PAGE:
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Bad Labor Footprint | Social Impacts in the Supply Chain

As many products are being exported to other countries, and as the products that we consume are often produced elsewhere, the question arises: “How does consumption relate to bad labor conditions around the globe?”. Laura Golsteijn, Technical Analyst for PRé, contributed to the development of the new study: “Bad Labor Footprint”. In this article, she explains how the study offers a new perspective on how to account for the social impacts of globalization.

By Laura Golsteijn on November 17, 2014

The social impacts of consumption are getting more and more attention by frontrunner companies in the sustainability arenaRecently, PRé launched the new Handbook for Product Social Impact Assessment, which helps companies to understand and address the social impacts of their products. As many products are being exported to other countries, and as the products that we consume are often produced elsewhere, the question arises: “How does consumption relate to bad labor conditions around the globe?”

 

New Approach

Together with scientists from the Norwegian University of Science and Technology and the Radboud University Nijmegen, I was involved in the development of the “Bad Labor Footprint”. In this study, we came up with a new perspective on how to account for the social impacts of globalization. We quantified the connection between consumption and poor labor conditions worldwide, by mapping the poor labor conditions associated to production, and the flows of goods and services from the place of production to the final consumer (see Figure 1, the example of occupational health damage).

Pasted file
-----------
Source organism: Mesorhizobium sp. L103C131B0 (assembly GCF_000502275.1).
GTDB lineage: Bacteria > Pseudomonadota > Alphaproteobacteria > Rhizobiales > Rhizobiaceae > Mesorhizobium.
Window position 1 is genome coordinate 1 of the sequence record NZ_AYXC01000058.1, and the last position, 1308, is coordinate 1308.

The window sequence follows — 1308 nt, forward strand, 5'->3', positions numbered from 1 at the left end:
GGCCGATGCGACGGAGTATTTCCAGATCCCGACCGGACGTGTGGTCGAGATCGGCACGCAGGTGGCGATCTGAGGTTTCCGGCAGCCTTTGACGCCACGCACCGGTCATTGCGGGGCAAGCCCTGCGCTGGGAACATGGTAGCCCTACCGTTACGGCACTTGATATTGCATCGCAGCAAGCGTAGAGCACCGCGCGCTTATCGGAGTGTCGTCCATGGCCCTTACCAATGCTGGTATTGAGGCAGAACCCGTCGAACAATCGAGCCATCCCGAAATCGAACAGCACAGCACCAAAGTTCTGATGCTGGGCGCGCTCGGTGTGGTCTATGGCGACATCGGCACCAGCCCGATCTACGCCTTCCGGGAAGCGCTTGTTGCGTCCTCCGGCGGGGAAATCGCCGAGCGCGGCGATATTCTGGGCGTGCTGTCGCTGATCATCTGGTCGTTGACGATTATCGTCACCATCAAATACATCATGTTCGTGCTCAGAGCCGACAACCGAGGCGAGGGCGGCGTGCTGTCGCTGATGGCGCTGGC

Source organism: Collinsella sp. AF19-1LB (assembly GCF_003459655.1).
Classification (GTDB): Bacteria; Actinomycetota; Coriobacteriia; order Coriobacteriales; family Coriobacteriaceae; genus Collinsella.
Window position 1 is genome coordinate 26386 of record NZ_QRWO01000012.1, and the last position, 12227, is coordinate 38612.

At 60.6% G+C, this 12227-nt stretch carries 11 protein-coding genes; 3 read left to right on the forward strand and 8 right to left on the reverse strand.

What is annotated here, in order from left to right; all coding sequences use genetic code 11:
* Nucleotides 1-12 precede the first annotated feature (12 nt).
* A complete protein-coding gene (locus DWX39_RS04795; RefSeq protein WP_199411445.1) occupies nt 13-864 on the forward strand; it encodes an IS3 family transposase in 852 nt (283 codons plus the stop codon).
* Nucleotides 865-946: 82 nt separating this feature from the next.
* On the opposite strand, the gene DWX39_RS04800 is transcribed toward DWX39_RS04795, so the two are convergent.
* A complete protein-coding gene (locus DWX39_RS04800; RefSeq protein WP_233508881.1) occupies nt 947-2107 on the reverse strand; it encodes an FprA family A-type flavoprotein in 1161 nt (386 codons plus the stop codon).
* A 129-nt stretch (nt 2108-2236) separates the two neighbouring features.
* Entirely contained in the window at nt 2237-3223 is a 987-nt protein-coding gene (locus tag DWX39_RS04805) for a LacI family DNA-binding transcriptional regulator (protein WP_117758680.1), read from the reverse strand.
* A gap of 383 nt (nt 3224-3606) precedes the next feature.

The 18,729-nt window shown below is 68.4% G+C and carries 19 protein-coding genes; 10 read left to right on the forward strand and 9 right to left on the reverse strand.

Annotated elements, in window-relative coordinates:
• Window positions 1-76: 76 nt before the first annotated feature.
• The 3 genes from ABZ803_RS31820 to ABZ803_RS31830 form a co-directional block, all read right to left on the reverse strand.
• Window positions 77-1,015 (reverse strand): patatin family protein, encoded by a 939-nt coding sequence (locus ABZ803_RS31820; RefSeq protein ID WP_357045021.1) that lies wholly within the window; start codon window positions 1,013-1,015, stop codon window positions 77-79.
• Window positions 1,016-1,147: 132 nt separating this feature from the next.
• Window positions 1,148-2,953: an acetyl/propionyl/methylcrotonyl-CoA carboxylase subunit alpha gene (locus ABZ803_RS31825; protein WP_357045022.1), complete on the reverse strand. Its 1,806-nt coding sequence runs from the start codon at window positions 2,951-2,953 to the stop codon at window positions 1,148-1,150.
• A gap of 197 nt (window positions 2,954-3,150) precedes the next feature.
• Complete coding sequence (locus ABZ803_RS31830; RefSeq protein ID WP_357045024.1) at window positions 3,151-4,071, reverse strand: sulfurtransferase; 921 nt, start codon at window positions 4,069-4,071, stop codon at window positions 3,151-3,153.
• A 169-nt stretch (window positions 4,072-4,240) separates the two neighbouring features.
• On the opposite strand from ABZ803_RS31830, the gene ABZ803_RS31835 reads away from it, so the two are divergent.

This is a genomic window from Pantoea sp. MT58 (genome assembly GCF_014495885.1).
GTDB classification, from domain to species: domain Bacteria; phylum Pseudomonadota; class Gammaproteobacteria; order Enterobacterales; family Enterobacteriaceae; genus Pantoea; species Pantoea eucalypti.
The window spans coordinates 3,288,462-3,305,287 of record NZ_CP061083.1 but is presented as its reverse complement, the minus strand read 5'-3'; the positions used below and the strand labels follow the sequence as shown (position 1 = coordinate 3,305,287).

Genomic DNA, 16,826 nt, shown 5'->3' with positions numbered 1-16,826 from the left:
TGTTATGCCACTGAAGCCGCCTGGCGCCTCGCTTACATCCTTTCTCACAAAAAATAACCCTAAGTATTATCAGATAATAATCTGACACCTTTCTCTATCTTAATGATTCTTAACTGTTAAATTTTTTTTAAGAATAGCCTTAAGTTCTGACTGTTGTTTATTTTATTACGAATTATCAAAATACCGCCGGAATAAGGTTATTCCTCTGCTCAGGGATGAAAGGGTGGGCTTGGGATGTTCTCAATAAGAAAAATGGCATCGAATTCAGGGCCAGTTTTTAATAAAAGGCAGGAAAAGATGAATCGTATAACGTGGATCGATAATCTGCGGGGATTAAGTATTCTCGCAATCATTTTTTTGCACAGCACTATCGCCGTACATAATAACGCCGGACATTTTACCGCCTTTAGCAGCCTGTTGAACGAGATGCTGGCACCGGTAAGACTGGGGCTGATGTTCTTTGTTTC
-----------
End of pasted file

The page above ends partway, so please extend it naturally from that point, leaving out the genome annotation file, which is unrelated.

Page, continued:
Figure 1. Gross flows of bad labor embodied in traded goods leading to occupational health damage. Size of the circles indicate domestic trade (big circles mean high volume) and thickness of the arrows indicate the volume of bad labor embodied in the flows between regions.


Indicators of Bad Labor

Bad labor conditions can be measured, for instance, by occupational health damage, resulting from occupational injuries or occupational exposure to asthmagens, carcinogens, noise, and ergonomic stressors; vulnerable employment; gender inequality; predominance of unskilled and low-skilled labor in the workforce; child labor; and forced labor (see Table 1). The global consumption was aggregated into eight sectors: food, clothing, shelter, construction, manufactured products, mobility, services, and trade.

 

 

Table 1. Different indicators of poor labor conditions associated to consumption were mapped, distinguishing sectors and regions in the world.

 

We calculate the bad labor footprints from two perspectives:
1. Where does the bad labor occur, and who consumes the final product? This approach allocates the poor working conditions to the production sectors where they occur, and results in flows of bad labor from one region to another.
2. What drives the bad labor footprint? This approach allocates all bad labor associated with the upstream supply chain to the final consumed products.


Obviously, there is no difference in the total bad labor footprint per region between the both perspectives. However, the perspectives are crucial to identify the hotspots and causes, and thereby provide insights in how to handle and improve the impact of globalization.

 

Flows of Bad Labor – Expected and Surprising Outcomes